“Back when I started out I’d just taken over the family farm from my father, who had grown pineapples. The land was getting tired of the monoculture, so I decided to try three new crops: avocados, mangoes and lychees,” Ian said. “It was still early days in the Australian lychee industry, but I picked them because people said they were an easy crop to grow, with few pests and diseases. I have a laugh because that didn’t turn out to be quite right, but I wouldn’t change anything. They’re an exciting fruit and there’s a lot of desire in the market for them. And when people find out you grow lychees, you suddenly find yourself with a lot of new friends!”

Despite what was promised, crop protection from “birds, bats and a million insects that want to eat the crop” remains a big challenge, Ian said. “We had permanent netting to keep out the birds and bats, but in last year’s cyclone Marcia they were torn down and really decimated the property, which we’ve been replanting.”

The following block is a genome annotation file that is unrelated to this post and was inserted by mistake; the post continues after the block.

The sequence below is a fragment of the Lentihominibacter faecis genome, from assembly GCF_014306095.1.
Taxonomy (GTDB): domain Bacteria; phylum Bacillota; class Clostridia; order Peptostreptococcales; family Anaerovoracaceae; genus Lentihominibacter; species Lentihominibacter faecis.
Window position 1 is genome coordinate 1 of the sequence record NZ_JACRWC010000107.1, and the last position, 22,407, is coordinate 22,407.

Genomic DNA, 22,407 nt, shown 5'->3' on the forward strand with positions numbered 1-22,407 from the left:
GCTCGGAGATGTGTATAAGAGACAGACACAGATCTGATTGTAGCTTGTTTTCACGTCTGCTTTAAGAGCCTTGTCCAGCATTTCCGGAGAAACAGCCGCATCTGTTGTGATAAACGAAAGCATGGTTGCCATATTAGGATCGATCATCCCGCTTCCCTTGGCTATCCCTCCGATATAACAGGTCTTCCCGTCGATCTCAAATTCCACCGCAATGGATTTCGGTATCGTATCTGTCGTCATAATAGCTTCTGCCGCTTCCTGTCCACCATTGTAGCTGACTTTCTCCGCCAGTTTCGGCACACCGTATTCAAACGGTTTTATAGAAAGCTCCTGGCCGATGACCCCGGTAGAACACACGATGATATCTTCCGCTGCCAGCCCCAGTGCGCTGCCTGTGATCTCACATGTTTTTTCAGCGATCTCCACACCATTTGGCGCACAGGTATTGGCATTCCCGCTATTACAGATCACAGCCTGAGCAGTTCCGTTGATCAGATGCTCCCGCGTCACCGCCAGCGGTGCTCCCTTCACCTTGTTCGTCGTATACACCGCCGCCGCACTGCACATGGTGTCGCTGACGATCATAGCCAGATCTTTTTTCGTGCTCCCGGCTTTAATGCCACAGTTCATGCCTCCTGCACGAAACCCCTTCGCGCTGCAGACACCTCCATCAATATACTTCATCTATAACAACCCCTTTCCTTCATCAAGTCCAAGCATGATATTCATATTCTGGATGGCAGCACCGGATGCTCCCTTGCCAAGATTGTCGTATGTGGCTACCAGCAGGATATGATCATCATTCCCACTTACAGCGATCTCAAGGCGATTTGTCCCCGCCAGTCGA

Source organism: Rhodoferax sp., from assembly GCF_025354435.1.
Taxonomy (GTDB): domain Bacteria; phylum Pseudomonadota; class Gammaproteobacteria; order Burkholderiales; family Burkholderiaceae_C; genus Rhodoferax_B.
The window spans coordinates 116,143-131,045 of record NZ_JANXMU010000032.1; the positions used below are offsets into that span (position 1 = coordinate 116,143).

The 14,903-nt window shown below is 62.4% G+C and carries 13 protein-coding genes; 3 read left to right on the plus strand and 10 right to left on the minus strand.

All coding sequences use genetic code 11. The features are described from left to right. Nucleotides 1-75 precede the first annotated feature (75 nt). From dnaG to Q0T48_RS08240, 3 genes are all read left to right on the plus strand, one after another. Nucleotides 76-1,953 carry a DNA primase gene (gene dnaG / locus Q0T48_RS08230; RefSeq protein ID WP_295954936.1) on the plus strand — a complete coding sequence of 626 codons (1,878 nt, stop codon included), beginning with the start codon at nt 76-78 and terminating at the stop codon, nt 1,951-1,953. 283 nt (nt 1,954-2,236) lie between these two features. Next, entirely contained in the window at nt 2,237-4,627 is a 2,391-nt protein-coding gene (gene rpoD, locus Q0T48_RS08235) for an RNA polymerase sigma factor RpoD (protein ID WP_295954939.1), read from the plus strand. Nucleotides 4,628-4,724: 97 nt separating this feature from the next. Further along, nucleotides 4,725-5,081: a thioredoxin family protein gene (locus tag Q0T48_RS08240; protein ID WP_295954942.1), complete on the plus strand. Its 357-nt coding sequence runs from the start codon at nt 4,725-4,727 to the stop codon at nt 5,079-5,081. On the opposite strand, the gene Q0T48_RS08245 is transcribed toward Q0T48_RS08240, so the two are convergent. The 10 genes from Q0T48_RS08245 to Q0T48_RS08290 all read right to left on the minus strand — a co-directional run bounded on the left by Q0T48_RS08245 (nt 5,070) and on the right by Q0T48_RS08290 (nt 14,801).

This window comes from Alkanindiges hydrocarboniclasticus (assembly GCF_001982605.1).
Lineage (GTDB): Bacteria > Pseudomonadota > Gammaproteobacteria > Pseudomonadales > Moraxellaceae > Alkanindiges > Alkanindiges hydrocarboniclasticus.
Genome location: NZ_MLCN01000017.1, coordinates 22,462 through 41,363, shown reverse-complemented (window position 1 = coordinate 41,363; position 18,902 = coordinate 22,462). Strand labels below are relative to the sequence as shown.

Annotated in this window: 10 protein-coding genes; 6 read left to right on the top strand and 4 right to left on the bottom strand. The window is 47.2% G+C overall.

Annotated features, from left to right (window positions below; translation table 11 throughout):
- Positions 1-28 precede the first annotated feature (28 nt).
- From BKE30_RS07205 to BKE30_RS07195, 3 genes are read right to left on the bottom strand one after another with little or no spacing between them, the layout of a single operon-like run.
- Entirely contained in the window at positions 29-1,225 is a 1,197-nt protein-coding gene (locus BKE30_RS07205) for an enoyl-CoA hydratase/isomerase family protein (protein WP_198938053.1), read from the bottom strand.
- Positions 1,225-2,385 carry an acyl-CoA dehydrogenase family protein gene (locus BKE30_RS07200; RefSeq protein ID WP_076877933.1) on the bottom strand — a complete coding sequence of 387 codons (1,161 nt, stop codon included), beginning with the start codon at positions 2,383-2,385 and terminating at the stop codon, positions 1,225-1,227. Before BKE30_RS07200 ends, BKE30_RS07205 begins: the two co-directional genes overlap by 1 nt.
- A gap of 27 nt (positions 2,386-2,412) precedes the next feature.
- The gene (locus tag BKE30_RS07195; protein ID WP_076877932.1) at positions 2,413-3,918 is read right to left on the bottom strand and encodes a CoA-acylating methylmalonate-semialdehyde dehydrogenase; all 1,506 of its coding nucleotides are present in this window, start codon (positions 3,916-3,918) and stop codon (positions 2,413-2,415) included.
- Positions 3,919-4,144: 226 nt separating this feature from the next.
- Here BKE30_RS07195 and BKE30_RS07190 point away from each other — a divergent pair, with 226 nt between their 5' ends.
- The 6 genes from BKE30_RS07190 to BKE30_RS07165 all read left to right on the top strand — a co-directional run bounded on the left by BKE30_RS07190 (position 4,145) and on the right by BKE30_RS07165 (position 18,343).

The new trees, like those before them, are planted high-density style. “We’ve got growing techniques here at the moment that most other growers aren’t yet using. As well as high-density planting, we maintain our newest plantings at a low height so that you can stand on the ground and pick them right up to the top. It’s safer and much more efficient,” Ian said. “We also have everything on drip irrigation, so we use a lot less water. In farming, you’ve got to always be alert to ways of doing things cheaper and more efficiently.”